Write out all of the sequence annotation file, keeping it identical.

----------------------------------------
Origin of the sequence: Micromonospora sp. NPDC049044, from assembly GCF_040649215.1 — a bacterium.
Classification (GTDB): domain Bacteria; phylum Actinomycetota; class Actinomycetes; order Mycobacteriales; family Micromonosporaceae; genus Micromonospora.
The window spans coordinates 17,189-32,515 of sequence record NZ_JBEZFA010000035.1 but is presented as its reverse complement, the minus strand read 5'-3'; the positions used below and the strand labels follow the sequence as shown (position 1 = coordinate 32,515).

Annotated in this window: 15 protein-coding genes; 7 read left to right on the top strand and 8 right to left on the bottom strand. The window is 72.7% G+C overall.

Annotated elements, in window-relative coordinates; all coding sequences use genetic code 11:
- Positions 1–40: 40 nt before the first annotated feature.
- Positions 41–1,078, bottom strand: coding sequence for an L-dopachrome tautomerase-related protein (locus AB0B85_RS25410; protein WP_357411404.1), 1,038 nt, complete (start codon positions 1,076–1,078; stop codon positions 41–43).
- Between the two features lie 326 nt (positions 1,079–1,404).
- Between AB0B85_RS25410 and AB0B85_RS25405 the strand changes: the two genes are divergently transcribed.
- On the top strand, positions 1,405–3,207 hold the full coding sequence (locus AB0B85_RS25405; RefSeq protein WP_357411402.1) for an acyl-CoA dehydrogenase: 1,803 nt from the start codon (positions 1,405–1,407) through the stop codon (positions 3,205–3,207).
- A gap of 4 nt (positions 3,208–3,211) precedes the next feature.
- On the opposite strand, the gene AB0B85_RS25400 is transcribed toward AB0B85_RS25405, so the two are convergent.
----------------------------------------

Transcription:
Origin of the sequence: Micromonospora sp. NPDC049044, from assembly GCF_040649215.1 — a bacterium.
Classification (GTDB): domain Bacteria; phylum Actinomycetota; class Actinomycetes; order Mycobacteriales; family Micromonosporaceae; genus Micromonospora.
The window spans coordinates 17,189-32,515 of sequence record NZ_JBEZFA010000035.1 but is presented as its reverse complement, the minus strand read 5'-3'; the positions used below and the strand labels follow the sequence as shown (position 1 = coordinate 32,515).

Annotated in this window: 15 protein-coding genes; 7 read left to right on the top strand and 8 right to left on the bottom strand. The window is 72.7% G+C overall.

Annotated elements, in window-relative coordinates; all coding sequences use genetic code 11:
- Positions 1–40: 40 nt before the first annotated feature.
- Positions 41–1,078, bottom strand: coding sequence for an L-dopachrome tautomerase-related protein (locus AB0B85_RS25410; protein WP_357411404.1), 1,038 nt, complete (start codon positions 1,076–1,078; stop codon positions 41–43).
- Between the two features lie 326 nt (positions 1,079–1,404).
- Between AB0B85_RS25410 and AB0B85_RS25405 the strand changes: the two genes are divergently transcribed.
- On the top strand, positions 1,405–3,207 hold the full coding sequence (locus AB0B85_RS25405; RefSeq protein WP_357411402.1) for an acyl-CoA dehydrogenase: 1,803 nt from the start codon (positions 1,405–1,407) through the stop codon (positions 3,205–3,207).
- A gap of 4 nt (positions 3,208–3,211) precedes the next feature.
- On the opposite strand, the gene AB0B85_RS25400 is transcribed toward AB0B85_RS25405, so the two are convergent.